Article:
After years of collecting questions that young people and their parents had around alcohol and other drugs, I finally got around to answering them all in a book. Published in 2009, this could do with a little updating but essentially the basics are all there – young peoples’ questions about looking after drunk friends, what to do in an emergency and whether parents are contacted if a child calls 000 and a friend is taken to the hospital are all answered. Parents’ concerns about how to host a teenage party successfully and will using cannabis inevitably lead to ‘harder drug’ use are also addressed. Simple to read, it is best left on the kitchen table so that your son or daughter can pick it up and leaf through and hopefully begin a valuable conversation.
The Teenage Brain Frances E. Jensen with Amy Ellis Nutt
Written by a neuroscientist (who also happens to be a mother of two sons), this is a great little book that helps readers understand what is happening to the brain during adolescence. Some of the information around illicit drugs is a little judgemental and there are a couple of factual errors here and there but apart from that, this is a good read. Some really good information around how teens learn and some fascinating insight into brain development and memory.
Setting Limits With Your Strong-Willed Teen Robert J. MacKenzie
After explaining adolescence and ‘strong-willed teens’, this author does a wonderful job of providing parents with some extremely practical advice on how to establish and maintain rules and boundaries. There’s so much I liked about this book – it’s incredibly easy to read and very practical. It not only helps parents understand their teen’s behaviour but also gets them to examine how they are responding and how small changes can make all the difference. If you’re having a tough time with your teen – well worth a read.
Being 14 Madonna King
When Madonna interviewed me for a chapter on alcohol and other drugs for this book I was excited to hear that there was going to be an Australian resource for parents of daughters of this age. It’s a difficult time and the interviews she conducted with 200 young women of that age are used to illustrate the challenges they face as well as their concerns. An easy-read, the book is not all ‘doom and gloom’ with experts from across a range of fields providing practical strategies to assist parents help ‘fierce teens become awesome women’. It covers so many topics – the chapter discussing money and saving is particularly interesting.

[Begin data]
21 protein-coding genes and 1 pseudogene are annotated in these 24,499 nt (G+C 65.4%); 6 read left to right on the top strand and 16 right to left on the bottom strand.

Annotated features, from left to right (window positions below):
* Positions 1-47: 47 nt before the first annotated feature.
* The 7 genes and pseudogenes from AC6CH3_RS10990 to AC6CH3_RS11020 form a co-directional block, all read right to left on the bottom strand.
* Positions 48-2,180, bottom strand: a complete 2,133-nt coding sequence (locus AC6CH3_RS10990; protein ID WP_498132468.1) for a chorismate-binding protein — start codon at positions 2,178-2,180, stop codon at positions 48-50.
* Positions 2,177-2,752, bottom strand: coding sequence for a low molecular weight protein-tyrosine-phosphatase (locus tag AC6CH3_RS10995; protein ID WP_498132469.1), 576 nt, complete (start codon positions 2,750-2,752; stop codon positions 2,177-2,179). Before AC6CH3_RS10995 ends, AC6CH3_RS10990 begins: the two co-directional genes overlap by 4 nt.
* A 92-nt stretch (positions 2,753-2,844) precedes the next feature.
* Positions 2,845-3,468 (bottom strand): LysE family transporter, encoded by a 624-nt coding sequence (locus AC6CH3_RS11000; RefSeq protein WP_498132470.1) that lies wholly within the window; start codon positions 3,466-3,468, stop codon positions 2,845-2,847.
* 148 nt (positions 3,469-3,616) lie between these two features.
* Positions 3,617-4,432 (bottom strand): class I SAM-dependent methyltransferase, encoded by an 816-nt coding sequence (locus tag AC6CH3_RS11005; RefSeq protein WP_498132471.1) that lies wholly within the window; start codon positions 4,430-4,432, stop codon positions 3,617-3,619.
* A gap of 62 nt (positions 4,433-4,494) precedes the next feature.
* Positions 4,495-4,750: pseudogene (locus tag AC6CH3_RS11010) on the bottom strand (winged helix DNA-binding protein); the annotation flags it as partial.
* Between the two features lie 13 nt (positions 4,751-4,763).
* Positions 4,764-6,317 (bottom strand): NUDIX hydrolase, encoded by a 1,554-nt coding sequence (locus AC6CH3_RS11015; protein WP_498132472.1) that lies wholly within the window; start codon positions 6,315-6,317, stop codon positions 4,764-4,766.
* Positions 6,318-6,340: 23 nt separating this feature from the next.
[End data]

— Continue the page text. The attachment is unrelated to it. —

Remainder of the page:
Growing Happy, Healthy Young Minds Ramesh Manocha (Editor)
This is a series of articles written by many of the people who have presented at the Generation Next seminars over the years. I have contributed two chapters in this edition (there will be two) under the alcohol and other drugs section. Other topics covered in this edition include mental health, body image and eating disorders and resilience and positive psychology. When we were asked to write the articles it was made clear that not only should we discuss the issue, we should also ensure that we offered practical advice on how to deal with associated problems. A really terrific resource for any parent or anyone that works with young people.